Spring Inspiration

By Lori Pyne

Spring is a time of renewal for me. As the days grow warmer, I return to my healthier eating and exercise plan (shorts and bathing suits loom). The budding trees, warmth and sun lure me back outside (my hands itch to dig and plant). Windows opened, dust bunnies hunted, and clutter tamed, winter’s gloom is chased from my home.

Spring’s renewal stretches into the area of my work. A file is opened. A long neglected project is resurrected. Interest rekindled. While I hope the magic of Spring will blossom into a bountiful harvest of a completed project, at this time, I will enjoy the joy of interest renewed.

How does Spring inspire you?

______________________________________________________________

Lori Pyne is a member of OCC, and a multi-tasking volunteer. She is currently serving as one of our Online Class Moderators, Guest Reception Coordinator and Coordinator for the Book Buyers’ Best Contest for published authors. She is married with one son, and works full time for an entertainment law firm.

Life Lessons Are Ever Present

by Lori Pyne

As we walked across the parking lot towards the playing field, I warned my son to stay on the playground while his father and I joined the other parents to prepare the baseball fields for the coming season. With a quick agreement, he dashed towards the basketball court.

As I passed the group of boys my son had joined, I heard one of the boys say, “He’s in special ed.” The four small boys stepped away from my son. Rage filled my body. I stopped and stared at the tormentors. How could those brats be unkind to my sweet child? Having suffered at the hand of many school yard bullies, I was ready to battle for my son.

My son then tossed his miniature basketball towards the hoop. It missed and he chased after it. The boys stood and watched my son have a blast trying to make a basket. The older boys playing on the other court swept close and my son raced after them.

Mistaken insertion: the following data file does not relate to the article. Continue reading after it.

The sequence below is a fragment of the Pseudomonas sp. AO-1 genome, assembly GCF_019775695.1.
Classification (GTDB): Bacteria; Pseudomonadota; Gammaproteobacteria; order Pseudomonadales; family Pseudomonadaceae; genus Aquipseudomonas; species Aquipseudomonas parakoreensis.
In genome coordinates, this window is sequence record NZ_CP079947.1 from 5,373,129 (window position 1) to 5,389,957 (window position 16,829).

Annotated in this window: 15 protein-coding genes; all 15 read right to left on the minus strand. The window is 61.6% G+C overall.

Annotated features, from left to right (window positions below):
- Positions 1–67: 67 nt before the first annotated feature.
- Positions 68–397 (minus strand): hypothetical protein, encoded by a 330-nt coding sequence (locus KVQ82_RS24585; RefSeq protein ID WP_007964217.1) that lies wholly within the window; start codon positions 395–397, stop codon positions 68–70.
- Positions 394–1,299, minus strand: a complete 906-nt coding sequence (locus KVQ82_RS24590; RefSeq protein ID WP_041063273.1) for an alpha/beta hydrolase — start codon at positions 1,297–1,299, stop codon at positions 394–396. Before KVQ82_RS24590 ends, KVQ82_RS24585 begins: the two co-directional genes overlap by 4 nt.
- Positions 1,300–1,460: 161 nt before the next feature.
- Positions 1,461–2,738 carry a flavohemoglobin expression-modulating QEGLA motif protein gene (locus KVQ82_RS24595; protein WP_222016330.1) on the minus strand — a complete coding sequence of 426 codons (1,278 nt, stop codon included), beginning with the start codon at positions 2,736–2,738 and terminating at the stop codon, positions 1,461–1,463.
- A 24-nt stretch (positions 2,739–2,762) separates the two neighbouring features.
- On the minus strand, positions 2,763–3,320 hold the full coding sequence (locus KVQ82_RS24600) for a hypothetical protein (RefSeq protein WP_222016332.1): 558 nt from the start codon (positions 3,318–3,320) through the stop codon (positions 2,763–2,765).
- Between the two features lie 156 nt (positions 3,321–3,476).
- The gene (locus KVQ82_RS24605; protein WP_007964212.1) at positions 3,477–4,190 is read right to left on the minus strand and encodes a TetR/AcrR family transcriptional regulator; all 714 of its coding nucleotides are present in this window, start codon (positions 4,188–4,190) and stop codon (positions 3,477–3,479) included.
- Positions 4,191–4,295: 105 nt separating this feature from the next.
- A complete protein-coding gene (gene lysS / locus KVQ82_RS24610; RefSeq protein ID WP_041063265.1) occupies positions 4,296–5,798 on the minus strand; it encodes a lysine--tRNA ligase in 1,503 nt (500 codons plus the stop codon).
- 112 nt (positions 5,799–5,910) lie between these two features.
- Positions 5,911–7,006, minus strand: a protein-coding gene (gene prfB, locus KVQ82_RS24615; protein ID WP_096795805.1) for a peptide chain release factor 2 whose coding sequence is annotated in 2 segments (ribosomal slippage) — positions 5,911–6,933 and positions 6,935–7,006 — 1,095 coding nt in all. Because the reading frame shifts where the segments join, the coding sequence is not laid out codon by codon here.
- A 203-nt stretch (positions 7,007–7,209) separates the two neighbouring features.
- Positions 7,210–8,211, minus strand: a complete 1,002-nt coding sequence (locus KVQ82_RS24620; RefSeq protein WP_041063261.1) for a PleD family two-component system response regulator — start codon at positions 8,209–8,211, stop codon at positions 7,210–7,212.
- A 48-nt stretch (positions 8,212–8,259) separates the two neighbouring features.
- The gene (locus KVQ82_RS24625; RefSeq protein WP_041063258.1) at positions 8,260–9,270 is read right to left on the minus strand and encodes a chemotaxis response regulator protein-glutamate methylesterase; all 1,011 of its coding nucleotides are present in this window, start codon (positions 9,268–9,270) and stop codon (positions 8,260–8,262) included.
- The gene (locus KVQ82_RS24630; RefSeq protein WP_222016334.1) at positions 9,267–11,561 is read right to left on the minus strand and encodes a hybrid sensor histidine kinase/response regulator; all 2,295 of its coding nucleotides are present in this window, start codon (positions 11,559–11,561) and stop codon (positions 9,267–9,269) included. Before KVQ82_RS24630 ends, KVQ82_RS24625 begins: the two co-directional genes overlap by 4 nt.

As my son did not seem concerned with the smaller boys’ refusal to play, I continued to slowly walk towards my husband. I quickly relayed the overheard comment to my husband.

My husband watched our son dash over to the slides and then turned his attention to the basketball court. Although he had been at the school for a number of lunch supervisory hours, my husband did not recognized the small boys either.

For the next hour I shifted my attention from the job at hand, keeping an eye on my son and watching the small boys. I was determined to talk to their parents. Despite my best efforts, the boys left before I identified their parents.

As I left the playground with a slow simmer cooking my temper, my son’s happiness penetrated my anger. My son had not allow the boys’ behavior ruin his enjoyment. Although I would have still liked to talk to their parents, I could control my reaction to other’s behavior.

Life lesson are everywhere. Some are gentle and quiet; and some are loud and hard to miss. The trick is to be willing to listen.